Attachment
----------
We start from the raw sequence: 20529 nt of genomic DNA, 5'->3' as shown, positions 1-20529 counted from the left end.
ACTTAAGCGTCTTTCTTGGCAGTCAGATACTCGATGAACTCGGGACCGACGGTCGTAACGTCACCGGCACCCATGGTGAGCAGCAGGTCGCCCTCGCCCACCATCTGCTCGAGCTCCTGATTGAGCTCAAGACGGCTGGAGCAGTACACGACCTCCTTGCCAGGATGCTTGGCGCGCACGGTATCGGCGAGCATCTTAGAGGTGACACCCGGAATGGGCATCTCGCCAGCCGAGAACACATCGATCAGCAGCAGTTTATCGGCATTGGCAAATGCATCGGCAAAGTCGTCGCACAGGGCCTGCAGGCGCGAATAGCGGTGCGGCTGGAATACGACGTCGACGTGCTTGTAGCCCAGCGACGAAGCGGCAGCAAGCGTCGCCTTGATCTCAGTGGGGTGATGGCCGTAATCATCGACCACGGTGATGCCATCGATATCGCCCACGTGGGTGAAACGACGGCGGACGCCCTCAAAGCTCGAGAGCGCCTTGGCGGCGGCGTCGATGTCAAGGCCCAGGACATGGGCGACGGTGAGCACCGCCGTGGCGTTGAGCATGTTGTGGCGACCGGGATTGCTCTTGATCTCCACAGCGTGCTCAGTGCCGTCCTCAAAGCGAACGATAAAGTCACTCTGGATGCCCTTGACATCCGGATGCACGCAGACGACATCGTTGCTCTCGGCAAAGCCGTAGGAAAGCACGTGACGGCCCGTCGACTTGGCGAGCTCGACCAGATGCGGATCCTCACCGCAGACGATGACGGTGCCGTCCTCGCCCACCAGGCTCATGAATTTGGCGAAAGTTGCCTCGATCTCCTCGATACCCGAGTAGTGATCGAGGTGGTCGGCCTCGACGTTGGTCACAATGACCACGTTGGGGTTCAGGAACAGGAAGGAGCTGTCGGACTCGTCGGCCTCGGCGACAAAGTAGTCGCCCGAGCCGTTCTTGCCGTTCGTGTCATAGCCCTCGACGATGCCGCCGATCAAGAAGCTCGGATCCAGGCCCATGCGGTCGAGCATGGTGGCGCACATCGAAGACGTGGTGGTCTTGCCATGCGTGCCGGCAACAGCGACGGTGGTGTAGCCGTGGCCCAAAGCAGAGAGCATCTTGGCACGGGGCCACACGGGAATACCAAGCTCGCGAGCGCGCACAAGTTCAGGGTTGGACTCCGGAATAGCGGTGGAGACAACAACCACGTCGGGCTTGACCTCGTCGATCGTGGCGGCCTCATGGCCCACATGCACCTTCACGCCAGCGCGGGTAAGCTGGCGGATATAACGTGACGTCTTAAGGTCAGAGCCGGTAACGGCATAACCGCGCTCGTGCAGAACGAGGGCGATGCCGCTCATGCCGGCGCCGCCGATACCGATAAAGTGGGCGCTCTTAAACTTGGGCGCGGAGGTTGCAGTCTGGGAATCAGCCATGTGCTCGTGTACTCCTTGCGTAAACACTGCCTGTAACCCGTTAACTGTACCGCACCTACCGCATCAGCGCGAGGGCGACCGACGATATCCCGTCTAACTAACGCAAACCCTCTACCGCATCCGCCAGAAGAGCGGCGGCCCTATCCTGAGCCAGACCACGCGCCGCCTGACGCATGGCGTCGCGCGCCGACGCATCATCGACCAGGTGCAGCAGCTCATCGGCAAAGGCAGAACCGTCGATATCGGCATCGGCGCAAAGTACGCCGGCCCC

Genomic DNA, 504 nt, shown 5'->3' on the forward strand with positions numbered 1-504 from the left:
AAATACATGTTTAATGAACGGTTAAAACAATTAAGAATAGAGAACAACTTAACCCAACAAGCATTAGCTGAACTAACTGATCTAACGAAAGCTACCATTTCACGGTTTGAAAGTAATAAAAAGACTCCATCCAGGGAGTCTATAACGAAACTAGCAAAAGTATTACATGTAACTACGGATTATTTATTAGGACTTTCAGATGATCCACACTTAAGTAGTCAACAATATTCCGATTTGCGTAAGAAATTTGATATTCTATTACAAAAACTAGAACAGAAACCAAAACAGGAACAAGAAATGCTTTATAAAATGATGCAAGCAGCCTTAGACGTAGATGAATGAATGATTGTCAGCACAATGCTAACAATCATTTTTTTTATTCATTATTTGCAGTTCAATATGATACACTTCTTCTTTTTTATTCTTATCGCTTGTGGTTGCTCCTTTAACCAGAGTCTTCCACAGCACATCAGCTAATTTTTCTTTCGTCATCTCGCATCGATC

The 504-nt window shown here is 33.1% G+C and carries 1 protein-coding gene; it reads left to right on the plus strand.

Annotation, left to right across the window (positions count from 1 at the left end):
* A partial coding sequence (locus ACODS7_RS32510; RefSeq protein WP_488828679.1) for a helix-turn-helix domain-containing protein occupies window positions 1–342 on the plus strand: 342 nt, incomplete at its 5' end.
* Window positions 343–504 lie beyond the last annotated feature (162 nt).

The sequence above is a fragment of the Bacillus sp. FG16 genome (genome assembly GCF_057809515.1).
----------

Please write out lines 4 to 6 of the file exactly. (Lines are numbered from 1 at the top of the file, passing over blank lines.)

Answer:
AAATACATGTTTAATGAACGGTTAAAACAATTAAGAATAGAGAACAACTTAACCCAACAAGCATTAGCTGAACTAACTGATCTAACGAAAGCTACCATTTCACGGTTTGAAAGTAATAAAAAGACTCCATCCAGGGAGTCTATAACGAAACTAGCAAAAGTATTACATGTAACTACGGATTATTTATTAGGACTTTCAGATGATCCACACTTAAGTAGTCAACAATATTCCGATTTGCGTAAGAAATTTGATATTCTATTACAAAAACTAGAACAGAAACCAAAACAGGAACAAGAAATGCTTTATAAAATGATGCAAGCAGCCTTAGACGTAGATGAATGAATGATTGTCAGCACAATGCTAACAATCATTTTTTTTATTCATTATTTGCAGTTCAATATGATACACTTCTTCTTTTTTATTCTTATCGCTTGTGGTTGCTCCTTTAACCAGAGTCTTCCACAGCACATCAGCTAATTTTTCTTTCGTCATCTCGCATCGATC

The 504-nt window shown here is 33.1% G+C and carries 1 protein-coding gene; it reads left to right on the plus strand.

Annotation, left to right across the window (positions count from 1 at the left end):